Tropical storm Eta’s track has shifted to the east and portions of Florida’s west coast including Pinellas County are back in the forecast cone.
In addition, a tropical storm watch has been issued for the west coast of Florida from Englewood northward to Suwannee River, including Pinellas County. A tropical storm watch means tropical storm conditions are possible within the watch areas, generally within 48 hours.
At 4 p.m., the center of Eta was about 90 miles north of the western tip of Cuba and it was moving north at 7 p.m. Maximum sustained winds were 60 mph.
National Hurricane Center predicts that Eta will continue moving north-northeast through Wednesday night before turning toward the northeast on Thursday. The storm is forecast to move parallel to but offshore the Florida west coast on Thursday and then move near or over Apalchee Bay on Thursday night and Friday.
Some strengthening is possible and Eta could be near hurricane strength by Wednesday night or Thursday morning. Gradual weakening is expected to begin on Thursday afternoon. NCH says the track may move further east before the storm moves inland in about 120 hours.
Portions of west Florida, including the Tampa Bay area could receive 1-2 inches of rain with isolated totals of 4 inches. Flooding is possible in low-lying areas.
National Weather Service is forecasting rainy and windy conditions through Friday with rain chances as high as 60% and winds gusts up to 40 mph.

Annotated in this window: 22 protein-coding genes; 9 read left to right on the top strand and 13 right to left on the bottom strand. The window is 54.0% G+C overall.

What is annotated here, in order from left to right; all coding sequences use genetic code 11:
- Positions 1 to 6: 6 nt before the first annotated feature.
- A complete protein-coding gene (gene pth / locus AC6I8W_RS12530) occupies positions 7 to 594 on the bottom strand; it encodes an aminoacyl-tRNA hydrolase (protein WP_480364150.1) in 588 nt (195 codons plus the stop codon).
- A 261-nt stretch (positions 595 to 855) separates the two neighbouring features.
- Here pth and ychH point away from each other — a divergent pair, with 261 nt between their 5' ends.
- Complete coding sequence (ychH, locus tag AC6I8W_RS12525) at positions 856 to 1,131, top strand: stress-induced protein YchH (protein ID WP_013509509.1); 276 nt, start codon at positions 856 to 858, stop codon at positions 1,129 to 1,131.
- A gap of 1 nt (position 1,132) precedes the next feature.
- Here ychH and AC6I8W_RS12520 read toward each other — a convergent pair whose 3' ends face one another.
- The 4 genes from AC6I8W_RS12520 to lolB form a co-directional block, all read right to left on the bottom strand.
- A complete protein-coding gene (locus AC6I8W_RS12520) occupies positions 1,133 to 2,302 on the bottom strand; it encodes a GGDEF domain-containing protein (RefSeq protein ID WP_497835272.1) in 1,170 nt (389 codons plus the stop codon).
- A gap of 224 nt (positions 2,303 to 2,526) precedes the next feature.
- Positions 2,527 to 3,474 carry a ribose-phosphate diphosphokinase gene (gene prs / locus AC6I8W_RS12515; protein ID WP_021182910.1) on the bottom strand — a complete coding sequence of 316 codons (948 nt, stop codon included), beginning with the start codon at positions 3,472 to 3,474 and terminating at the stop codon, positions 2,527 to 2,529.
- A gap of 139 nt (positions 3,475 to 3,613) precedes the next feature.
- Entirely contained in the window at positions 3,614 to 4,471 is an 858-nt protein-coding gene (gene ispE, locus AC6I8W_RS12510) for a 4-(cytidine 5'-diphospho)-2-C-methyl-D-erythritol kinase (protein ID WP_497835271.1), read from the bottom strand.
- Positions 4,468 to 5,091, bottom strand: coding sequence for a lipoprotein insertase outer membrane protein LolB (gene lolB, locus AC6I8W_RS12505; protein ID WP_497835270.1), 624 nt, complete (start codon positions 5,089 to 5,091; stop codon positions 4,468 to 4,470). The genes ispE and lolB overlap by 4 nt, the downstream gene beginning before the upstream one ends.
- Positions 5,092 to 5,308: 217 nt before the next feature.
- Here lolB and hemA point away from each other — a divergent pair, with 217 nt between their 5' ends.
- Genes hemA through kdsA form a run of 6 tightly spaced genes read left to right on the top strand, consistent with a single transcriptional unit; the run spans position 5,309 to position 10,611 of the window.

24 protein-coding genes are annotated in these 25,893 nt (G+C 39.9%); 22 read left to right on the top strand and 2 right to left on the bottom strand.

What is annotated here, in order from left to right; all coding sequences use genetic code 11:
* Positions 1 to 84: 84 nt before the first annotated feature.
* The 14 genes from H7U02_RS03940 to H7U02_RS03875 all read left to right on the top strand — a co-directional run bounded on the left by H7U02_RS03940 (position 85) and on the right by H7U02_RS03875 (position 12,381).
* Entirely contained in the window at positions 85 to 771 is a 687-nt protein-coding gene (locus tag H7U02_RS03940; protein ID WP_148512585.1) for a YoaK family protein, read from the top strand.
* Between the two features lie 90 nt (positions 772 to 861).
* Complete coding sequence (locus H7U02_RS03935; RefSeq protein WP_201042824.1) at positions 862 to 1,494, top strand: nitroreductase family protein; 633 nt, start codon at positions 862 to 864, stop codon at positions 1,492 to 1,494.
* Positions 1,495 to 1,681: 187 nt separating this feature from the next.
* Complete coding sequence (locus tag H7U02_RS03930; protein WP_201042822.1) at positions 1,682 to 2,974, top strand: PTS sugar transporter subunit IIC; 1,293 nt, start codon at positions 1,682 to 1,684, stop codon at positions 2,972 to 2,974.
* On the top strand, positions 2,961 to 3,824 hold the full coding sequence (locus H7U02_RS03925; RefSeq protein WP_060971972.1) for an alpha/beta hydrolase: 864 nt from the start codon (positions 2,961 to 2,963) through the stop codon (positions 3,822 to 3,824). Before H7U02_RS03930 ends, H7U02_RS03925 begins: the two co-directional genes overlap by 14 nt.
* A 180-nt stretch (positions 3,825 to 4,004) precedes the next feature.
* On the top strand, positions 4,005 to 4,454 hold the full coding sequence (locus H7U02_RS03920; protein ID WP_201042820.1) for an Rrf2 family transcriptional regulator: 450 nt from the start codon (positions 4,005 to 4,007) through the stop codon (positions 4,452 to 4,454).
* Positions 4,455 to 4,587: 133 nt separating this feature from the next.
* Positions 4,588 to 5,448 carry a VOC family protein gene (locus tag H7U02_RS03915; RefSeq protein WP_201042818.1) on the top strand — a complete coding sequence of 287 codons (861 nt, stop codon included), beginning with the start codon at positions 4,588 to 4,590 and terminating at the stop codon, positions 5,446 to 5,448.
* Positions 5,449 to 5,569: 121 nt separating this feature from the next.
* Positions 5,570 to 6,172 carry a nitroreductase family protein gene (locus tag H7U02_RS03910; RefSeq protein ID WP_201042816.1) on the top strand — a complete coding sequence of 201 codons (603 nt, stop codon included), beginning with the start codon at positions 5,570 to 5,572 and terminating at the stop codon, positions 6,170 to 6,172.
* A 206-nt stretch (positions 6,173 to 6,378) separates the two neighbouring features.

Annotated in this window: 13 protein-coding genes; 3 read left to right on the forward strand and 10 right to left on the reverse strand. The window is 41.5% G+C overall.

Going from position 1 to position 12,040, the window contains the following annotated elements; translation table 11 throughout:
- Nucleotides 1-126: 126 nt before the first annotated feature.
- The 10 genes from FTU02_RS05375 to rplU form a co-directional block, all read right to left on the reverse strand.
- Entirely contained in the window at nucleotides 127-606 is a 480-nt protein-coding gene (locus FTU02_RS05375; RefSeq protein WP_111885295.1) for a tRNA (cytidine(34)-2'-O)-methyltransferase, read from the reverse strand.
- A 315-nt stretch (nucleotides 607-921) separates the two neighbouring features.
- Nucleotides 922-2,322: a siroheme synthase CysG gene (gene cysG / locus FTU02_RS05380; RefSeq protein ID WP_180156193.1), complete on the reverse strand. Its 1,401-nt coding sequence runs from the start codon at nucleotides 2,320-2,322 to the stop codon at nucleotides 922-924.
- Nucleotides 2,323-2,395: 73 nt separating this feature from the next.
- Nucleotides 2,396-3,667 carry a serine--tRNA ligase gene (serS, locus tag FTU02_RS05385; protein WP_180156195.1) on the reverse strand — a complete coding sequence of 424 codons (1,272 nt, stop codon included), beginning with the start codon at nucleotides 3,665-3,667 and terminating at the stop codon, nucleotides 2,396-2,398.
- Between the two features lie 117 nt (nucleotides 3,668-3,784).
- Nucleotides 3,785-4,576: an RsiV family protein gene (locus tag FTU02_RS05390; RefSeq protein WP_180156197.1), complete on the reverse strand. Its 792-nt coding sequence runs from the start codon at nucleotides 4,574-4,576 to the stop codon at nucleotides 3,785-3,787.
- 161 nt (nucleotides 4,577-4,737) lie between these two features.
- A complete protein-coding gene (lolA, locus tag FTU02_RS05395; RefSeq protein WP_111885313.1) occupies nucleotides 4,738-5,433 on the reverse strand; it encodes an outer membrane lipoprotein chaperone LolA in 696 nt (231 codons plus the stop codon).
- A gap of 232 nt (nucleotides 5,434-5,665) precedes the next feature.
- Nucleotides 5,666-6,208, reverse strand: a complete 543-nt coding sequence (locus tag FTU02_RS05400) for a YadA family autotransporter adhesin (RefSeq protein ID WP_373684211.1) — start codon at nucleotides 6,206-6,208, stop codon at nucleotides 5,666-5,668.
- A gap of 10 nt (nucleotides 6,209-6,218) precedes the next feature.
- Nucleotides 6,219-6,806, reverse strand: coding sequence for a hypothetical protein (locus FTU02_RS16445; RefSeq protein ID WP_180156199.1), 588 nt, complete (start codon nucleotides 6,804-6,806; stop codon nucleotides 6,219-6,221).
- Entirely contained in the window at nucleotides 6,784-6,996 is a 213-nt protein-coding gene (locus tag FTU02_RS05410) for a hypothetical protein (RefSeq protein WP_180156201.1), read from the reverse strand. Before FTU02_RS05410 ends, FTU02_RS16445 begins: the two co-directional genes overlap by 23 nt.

Pinellas County has activated its Emergency Operations Center to a Level 2 and the information center is open from 9 a.m.-5 p.m. for any storm-related questions. Call 727-464-4333. The deaf or those hard of hearing can chat online at bit.ly/PinellasChat.
For preparation information, visit http://www.pinellascounty.org/resident/disasters.htm.
Meanwhile, the 29th named storm of the season formed early Tuesday morning. Theta was located southwest of the Azores. It was moving eastward over the Atlantic Ocean and expected to move east-northeastward over the next few days. It is no immediate threat to land.
National Oceanic and Atmospheric Administration’s Climate prediction experts forecast early on that the 2020 Atlantic hurricane season would be a busy one. Eta was the 28th named storm of a season that has already had 12 hurricanes and five major hurricanes.
An average hurricane season includes 12 named storms with six strengthening into a hurricane and three becoming a major hurricane.
The 2020 season was tied with 2005 for being the most active, but Theta broke the record. 2020 is the second season to use Greek letters to name storms. The first season was 2005.
Eleven storms have made landfall in the United States this year, which breaks the record of nine set in 1916.
NOAA predicted that this year could have between 19-25 named storms, seven-11 hurricanes and three-six major hurricanes, which are a Category 3 or above.